Pacific Rim Review

Director(s): Guillermo Del Toro

Starring: Charlie DayCharlie HunnamRinko KikuchiIdris ElbaRob Kazinsky

Duration: 2H11M

They don’t make movies like Pacific Rim anymore. Mainly because giant monster movies are pulpy trash made on shoestring budgets. They can be a lot of fun, but they haven’t been taken seriously in quite some time. Guillermo Del Toro has decided to take the concept seriously again.

Not in the sense that this is a serious, gritty movie. But more that Del Toro got a studio to put some serious money behind it. And it’s an important distinction that the push came from the creative side, rather than the studio pushing an idea, as was the case with the American Godzilla. The result of Del Toro’s push, is entertainment.

There’s an awful lot of formulaic crap, but the main problem with each element is simply that we’ve seen it all a million times before, if we hadn’t seen it before, it’d be far easier to call this solid filmmaking. There are some bits that are just plain crap, with plots that feel shoehorned in, and Stacker Pentecost’s honourable role in the final confrontation is a bit groanworthy, even if they did spend half the film hinting at it. But most of the time this is an example of why we see formulae arising in film, because it can work quite well in serving the story.

Underneath the weight of all that formalism, is a solid plot, and a plot that features giant robots fighting giant monsters, which, let’s face it, is why we’re here. For the first time in the many years of giant monster movies, the special effects actually do it justice. It doesn’t look like a cartoon, or stuttery stop motion, or a man in a suit. It looks like giant robots fighting giant monsters. And what’s more, those fights are remarkably well shot. Despite the scale, the camera pulls back far enough to let us see what’s going on, apart from moments when we’re left deliberately anxious or uncertain as to what the enemy is doing. One fight in particular, on the Hong Kong docks, is a glorious titan scale cage match.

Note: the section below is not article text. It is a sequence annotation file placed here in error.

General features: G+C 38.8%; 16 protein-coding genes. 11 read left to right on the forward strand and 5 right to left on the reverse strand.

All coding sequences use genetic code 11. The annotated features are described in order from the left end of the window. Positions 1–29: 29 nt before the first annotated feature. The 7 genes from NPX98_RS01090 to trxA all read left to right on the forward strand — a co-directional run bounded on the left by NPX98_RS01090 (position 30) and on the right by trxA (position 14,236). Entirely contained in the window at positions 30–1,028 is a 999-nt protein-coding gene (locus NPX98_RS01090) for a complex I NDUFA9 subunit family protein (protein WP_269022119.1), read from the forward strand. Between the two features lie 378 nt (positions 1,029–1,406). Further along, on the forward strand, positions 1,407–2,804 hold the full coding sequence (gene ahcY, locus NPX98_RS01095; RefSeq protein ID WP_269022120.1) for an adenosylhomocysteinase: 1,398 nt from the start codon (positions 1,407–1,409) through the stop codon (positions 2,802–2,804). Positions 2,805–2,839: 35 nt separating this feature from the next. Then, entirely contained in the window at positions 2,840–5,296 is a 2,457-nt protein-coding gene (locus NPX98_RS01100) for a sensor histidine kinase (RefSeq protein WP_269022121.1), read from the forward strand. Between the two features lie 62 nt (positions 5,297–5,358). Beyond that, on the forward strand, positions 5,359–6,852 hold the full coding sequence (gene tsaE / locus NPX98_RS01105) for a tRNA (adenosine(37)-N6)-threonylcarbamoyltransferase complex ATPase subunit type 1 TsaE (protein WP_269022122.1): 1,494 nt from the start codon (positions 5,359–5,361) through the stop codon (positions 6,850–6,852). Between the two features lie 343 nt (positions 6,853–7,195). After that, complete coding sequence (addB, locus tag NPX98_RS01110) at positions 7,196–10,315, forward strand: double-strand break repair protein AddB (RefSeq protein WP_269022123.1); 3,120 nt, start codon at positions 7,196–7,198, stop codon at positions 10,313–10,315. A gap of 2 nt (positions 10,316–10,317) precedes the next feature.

Despite its drawbacks, the plot works, the action is solid, and there’s a thunderous performance from Idris Elba, particularly that “tonight, we are cancelling the apocalypse!” speech from the trailers. There are just a few genuine problems:

One, despite the international cast, or perhaps because of it, this is an America saves the day movie. There are Jaegers from Russia, China, Australia and America. The Australian one comes off quite well, but the American one saves the day. Even when given a multi-cultural piloting crew (American and Japanese), it’s the American that saves the day. I’m sure this made loads of sense when planning the domestic reaction, but all those international characters only further emphasise that america’s the hero, which global audiences may find irritating. And the portrayal of the Russians is borderline racist.

Two, There is one woman in the entire movie. That’s it. One. And, despite being a great fighter, she’s still a meek little thing who needs the hero to help her find the strength to be a pilot. While they mercifully left out a love story, they still made sure to point out that this woman finds the hero devilishly attractive. It would actually be less noticeable if there were no women in the film, but with just the one the problem is emphasised every time she appears on screen. Oh look, there’s Mako, where are all the other women?

Three, the neurotic, comic-relief scientists. Charlie Day’s Newt (yes, they called a a short bespectacled scientist “Newt”) is likeable enough as one of the scientists, but Burn Gorman’s Gottlieb is going to irritate the hell out of some people.

And finally, Guillermo Del Toro’s inexplicable belief that Ron Perlman has a place in films. There is one scene where Perlman works (his second one). Every other moment of his screentime is an irritation. Guillermo, next time you’re reading a script and you find yourself thinking “Ron would be perfect for this character”, please try and continue the thought with “I should try to find a way to cut them.”

Overall though, if you’ve always liked giant monster movies, you should enjoy this. And if you’ve always felt that giant monster movies were crap, but that giant monsters fighting giant robots still seems pretty cool, then you should enjoy this too.

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